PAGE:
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Re: Windows8, WinRT, WOA & Metro

Post by KungFooMasta » Tue Feb 18, 2014 1:12 am

Hi Ogre Community,

After a long break I have an itch to get Ogre running in a WinRT app. I know people have done it, but I'm having some issues getting Ogre built. My machine has 8.1 on it and only Visual Studio 2013 installed.

Here are the steps I've taken, I'm using the repository links outlined in the first post of this thread: http://www.ogre3d.org/forums/viewtopic.php?f=4&t=69209
1. Install TortoiseHG:

http://mercurial.selenic.com/downloads

Build Dependencies

2. Create a folder D:\Sandbox\OgreDependencies
3. From File Explorer, view this folder location, right click, TortoiseHG -> Clone...
4. Enter in "https://bitbucket.org/eugene_gff/ogre-d ... cies-winrt" and click "Clone"
5. Launch "D:\Sandbox\OgreDependencies\src\OgreDependencies.VS2013.WinRT.sln"
6. Set configuration to Debug mode x86 and build all. Everything built successfully, 4 lib files:
"D:\Sandbox\OgreDependencies\lib\x86\Debug\FreeImaged.lib"
"D:\Sandbox\OgreDependencies\lib\x86\Debug\freetype2311_d.lib"
"D:\Sandbox\OgreDependencies\lib\x86\Debug\zlibd.lib"
"D:\Sandbox\OgreDependencies\lib\x86\Debug\zziplibd.lib"
7. Build dependencies in Release mode, same 4 libs will be produced.

Build Ogre

8. Created a folder D:\Sandbox\Ogre. From file exporer, right click, TortoiseHG -> Clone...
9. Enter in "https://bitbucket.org/sinbad/ogre" and click "Clone"
10. Reading "BuildingOgreWinRT.txt"
11. Install CMake: http://www.cmake.org/files/v2.8/cmake-2 ... 32-x86.exe. I added CMAKE to system path.
12. Run CMAKE GUI. Set source code location to "D:/Sandbox/Ogre". Set binary output location to "D:/Sandbox/Ogre"
13. Press Configure. Select "Visual Studio 12" from the list.
14. Set OGRE_DEPENDENCIES_DIR to "D:\Sandbox\OgreDependencies\lib\x86\Release" from Name/Value list. Press Configure.
15. Check/Uncheck desired plugins. Make sure OGRE_BUILD_PLATFORM_WINRT is checked. Press Configure.

I see the following errors:

CMake Error: The following variables are used in this project, but they are set to NOTFOUND.
Please set them or make sure they are set and tested correctly in the CMake files:
OIS_INCLUDE_DIR (ADVANCED)
used as include directory in directory D:/Sandbox/Ogre/OgreMain
used as include directory in directory D:/Sandbox/Ogre/RenderSystems/Direct3D11
used as include directory in directory D:/Sandbox/Ogre/PlugIns/OctreeSceneManager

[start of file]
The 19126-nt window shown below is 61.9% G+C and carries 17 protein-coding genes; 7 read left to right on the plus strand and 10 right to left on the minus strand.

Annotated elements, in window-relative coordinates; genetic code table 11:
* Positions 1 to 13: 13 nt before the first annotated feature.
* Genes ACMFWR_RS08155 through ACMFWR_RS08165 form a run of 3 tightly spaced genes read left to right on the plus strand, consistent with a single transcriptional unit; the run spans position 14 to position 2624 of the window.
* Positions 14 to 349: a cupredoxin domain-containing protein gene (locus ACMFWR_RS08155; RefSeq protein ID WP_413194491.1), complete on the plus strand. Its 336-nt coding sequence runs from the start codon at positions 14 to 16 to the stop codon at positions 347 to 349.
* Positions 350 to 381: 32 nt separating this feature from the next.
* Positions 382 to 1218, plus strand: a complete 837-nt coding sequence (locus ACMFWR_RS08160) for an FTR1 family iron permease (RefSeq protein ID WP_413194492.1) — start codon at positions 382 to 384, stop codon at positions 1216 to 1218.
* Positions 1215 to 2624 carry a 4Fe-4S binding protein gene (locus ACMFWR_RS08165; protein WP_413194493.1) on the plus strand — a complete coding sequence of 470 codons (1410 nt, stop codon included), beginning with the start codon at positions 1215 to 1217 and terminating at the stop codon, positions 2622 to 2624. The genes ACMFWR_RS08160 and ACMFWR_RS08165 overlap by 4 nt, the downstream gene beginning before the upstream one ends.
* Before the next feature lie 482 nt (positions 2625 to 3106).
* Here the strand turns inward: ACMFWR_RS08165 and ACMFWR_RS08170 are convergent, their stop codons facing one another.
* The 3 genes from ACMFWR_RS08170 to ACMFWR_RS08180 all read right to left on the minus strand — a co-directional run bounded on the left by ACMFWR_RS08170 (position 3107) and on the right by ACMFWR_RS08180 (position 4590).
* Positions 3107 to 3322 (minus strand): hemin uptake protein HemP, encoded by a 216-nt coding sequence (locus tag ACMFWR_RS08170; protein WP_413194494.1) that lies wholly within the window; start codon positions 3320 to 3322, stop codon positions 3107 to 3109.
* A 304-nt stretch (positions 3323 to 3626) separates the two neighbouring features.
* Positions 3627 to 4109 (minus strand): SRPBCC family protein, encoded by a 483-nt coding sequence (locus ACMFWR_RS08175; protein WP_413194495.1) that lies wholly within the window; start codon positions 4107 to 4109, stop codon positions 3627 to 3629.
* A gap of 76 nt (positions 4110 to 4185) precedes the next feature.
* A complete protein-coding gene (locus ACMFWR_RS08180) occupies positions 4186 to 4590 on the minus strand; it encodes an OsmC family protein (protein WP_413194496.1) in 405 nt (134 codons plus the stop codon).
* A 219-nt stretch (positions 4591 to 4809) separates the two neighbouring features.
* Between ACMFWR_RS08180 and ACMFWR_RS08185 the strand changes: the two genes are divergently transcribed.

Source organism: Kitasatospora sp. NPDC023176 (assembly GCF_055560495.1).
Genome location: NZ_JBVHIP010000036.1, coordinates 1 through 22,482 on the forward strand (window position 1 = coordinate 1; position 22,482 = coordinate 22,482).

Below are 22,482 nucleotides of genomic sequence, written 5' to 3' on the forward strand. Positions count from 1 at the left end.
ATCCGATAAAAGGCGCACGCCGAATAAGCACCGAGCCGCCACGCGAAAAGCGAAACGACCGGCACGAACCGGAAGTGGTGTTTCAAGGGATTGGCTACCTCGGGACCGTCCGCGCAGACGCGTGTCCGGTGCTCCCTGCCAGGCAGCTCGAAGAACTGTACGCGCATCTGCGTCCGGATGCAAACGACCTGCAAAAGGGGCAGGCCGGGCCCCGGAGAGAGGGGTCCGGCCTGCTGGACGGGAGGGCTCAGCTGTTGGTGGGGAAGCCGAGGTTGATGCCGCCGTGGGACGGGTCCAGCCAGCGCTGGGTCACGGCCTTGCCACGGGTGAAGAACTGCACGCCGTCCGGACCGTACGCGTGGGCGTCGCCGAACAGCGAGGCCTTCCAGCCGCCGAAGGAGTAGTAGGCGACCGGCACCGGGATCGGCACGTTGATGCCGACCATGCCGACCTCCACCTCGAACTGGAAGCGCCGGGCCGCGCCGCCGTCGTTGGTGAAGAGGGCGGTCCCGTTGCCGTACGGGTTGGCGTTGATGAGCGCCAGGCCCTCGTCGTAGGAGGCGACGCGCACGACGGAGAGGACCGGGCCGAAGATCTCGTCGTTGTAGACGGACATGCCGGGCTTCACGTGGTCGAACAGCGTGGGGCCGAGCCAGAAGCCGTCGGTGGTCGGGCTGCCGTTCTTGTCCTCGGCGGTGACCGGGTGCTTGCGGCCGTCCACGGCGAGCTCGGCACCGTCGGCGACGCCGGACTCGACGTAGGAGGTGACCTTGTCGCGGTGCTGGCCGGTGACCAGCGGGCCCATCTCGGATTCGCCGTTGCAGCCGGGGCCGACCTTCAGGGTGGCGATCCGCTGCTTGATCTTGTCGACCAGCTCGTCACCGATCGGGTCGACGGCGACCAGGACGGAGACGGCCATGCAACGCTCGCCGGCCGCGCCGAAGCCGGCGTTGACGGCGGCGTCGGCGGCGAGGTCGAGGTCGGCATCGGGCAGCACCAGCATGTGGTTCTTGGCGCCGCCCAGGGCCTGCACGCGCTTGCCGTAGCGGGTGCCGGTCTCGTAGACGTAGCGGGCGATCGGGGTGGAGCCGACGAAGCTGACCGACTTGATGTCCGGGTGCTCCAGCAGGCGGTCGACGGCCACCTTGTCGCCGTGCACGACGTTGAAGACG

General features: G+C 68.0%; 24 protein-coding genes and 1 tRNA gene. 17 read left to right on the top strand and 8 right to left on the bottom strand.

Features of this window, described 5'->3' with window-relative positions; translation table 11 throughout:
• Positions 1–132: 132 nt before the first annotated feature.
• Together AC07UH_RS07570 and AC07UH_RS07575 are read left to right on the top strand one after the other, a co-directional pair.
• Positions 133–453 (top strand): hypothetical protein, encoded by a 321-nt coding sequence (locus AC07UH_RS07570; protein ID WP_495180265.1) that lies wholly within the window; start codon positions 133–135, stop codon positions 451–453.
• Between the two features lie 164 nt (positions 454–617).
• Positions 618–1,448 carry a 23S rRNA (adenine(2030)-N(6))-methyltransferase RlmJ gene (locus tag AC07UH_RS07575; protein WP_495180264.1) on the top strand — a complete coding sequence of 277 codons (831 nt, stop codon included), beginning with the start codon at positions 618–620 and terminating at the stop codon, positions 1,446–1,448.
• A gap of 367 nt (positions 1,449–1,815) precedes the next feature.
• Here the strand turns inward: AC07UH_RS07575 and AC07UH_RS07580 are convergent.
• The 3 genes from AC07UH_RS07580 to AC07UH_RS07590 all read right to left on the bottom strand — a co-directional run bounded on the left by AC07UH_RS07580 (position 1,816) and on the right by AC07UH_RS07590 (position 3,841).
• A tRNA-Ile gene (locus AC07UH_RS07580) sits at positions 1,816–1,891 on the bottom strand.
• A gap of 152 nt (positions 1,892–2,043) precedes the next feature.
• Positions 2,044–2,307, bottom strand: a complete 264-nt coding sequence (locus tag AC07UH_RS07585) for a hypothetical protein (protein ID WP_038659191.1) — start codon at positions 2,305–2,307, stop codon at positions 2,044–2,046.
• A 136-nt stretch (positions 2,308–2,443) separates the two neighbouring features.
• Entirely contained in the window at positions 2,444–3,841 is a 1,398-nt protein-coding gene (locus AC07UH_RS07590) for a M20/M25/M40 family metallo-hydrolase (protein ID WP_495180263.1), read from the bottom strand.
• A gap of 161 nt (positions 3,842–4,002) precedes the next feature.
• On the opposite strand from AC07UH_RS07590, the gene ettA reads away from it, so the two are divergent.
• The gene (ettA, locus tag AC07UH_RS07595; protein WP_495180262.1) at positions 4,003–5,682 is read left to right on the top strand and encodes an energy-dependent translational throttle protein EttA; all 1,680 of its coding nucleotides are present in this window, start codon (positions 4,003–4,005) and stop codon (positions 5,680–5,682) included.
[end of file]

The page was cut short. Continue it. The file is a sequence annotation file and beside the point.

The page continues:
used as include directory in directory D:/Sandbox/Ogre/Components/Paging
used as include directory in directory D:/Sandbox/Ogre/Components/MeshLodGenerator
used as include directory in directory D:/Sandbox/Ogre/Components/Terrain
used as include directory in directory D:/Sandbox/Ogre/Components/RTShaderSystem
used as include directory in directory D:/Sandbox/Ogre/Components/Volume
used as include directory in directory D:/Sandbox/Ogre/Components/Overlay

Configuring incomplete, errors occurred!
See also "D:/Sandbox/Ogre/CMakeFiles/CMakeOutput.log".

16. Click "Add Entry". Set Name to "OIS_INCLUDE_DIR", Type set to FILEPATH, Value: "D:/Sandbox/OgreDependencies/include/OIS". Click OK.
17. Press Configure.
At step 17 I continue to get errors about a missing OIS_INCLUDE_DIR. For some reason when I hit Configure in CMake, the entry is removed from the list.

Can anybody read through my steps above and let me know if I've missed something?
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Re: Windows8, WinRT, WOA & Metro

Post by Jake007 » Fri Feb 21, 2014 10:01 pm

Hi!

During the last few day, I've also been struggling with building Ogre3D for WinRT platform. Also with very little success.

Which branch are you using? I'm having difficulties with "default" branch, but 1.9 builds nicely.
Running sample project is another story. I stumbled upon a bug (link at the bottom of the post).

Otherwise, the only problem I can see in steps you've taken, is at "Build Ogre", step 14. It works for me, if options is set to root of your dependencies folder. In your case "D:\Sandbox\OgreDependencies".

Regards,
Jake

https://ogre3d.atlassian.net/browse/OGR ... ated%20ASC
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Re: Windows8, WinRT, WOA & Metro

Post by KungFooMasta » Tue Feb 25, 2014 12:01 am